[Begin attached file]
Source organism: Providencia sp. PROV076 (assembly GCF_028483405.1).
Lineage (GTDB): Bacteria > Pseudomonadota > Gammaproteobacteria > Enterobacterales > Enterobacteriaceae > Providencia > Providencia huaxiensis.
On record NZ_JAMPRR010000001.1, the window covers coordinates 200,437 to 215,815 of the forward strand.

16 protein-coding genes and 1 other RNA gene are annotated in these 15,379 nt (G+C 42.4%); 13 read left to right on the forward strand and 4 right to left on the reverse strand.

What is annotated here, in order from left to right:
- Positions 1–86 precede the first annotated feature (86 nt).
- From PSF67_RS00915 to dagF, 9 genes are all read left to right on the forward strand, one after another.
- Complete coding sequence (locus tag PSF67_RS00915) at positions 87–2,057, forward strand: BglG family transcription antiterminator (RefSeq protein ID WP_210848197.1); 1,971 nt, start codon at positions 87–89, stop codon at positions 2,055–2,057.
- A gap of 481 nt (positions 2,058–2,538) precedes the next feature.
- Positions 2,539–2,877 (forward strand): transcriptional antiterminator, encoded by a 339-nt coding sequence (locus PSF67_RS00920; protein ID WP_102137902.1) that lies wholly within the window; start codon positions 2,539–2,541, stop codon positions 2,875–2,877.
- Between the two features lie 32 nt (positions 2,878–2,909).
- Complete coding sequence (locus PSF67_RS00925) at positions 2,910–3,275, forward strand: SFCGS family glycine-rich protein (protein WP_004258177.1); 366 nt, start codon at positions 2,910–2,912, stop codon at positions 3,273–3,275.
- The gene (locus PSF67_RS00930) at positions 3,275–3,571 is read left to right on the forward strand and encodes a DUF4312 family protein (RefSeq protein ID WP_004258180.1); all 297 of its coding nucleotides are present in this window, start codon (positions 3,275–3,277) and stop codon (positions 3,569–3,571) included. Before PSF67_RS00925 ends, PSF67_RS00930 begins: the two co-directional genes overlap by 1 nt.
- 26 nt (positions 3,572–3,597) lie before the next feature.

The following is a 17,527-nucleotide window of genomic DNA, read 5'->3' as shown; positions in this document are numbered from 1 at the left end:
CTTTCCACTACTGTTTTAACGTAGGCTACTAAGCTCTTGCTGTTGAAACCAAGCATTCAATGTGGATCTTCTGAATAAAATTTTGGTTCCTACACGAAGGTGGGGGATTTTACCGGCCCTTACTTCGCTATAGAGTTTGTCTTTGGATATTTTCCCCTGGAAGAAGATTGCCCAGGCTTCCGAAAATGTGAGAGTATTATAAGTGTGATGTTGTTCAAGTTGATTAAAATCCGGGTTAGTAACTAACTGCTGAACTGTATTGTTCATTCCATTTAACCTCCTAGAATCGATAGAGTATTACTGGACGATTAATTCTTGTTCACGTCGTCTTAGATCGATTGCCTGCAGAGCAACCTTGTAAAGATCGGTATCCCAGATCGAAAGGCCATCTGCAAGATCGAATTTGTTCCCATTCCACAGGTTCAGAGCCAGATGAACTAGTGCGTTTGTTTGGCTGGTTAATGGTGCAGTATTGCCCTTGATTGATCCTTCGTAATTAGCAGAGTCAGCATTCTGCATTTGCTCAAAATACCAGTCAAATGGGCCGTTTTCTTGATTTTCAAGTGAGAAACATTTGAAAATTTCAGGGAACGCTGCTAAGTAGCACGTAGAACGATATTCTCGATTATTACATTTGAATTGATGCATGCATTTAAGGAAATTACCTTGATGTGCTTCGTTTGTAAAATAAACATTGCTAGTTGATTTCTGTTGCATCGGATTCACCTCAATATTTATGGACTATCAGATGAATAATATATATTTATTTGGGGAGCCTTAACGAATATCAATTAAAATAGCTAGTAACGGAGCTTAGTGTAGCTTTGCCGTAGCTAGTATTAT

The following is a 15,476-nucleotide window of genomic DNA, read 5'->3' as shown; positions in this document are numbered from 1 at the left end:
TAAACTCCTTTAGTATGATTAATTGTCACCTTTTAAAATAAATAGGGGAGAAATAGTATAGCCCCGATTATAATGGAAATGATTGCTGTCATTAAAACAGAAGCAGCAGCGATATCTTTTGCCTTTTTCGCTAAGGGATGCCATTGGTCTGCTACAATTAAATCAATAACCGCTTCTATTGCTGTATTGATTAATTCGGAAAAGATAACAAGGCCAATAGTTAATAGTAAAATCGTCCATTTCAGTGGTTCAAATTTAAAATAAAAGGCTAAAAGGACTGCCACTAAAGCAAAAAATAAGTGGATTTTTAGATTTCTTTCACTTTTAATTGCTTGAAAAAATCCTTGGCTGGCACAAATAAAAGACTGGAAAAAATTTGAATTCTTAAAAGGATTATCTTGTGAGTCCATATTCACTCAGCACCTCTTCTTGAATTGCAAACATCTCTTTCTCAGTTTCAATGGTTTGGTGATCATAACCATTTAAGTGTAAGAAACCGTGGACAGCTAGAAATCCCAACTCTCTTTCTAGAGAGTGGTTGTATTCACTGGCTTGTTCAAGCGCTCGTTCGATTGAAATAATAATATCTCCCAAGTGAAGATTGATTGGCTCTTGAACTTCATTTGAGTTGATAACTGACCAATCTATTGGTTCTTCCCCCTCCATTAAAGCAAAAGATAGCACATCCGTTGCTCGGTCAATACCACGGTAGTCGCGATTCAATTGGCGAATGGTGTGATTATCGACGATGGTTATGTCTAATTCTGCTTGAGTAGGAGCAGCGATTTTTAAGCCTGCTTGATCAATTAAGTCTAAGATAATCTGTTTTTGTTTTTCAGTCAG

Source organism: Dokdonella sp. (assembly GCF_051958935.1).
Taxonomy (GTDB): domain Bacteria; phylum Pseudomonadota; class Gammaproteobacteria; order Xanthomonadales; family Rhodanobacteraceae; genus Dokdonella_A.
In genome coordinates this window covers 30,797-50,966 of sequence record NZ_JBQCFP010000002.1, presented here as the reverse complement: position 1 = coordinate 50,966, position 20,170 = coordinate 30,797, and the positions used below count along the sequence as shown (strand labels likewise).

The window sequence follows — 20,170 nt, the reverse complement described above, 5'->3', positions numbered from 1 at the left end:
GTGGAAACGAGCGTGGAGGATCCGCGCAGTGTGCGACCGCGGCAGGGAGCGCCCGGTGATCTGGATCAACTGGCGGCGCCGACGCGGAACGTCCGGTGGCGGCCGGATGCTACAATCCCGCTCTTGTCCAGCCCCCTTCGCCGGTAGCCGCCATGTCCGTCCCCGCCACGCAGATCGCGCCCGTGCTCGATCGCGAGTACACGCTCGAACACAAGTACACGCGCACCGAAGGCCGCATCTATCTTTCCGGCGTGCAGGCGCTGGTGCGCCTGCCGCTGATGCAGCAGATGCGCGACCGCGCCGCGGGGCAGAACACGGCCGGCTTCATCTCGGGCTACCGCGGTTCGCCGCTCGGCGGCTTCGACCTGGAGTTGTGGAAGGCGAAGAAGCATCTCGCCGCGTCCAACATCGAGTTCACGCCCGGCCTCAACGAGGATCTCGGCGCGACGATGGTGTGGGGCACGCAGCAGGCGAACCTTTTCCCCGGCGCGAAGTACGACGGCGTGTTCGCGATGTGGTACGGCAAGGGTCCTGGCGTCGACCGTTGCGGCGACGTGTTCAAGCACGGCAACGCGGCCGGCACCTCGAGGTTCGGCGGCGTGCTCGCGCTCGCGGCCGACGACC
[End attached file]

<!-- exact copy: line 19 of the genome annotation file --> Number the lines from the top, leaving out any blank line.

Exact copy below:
Source organism: Dokdonella sp. (assembly GCF_051958935.1).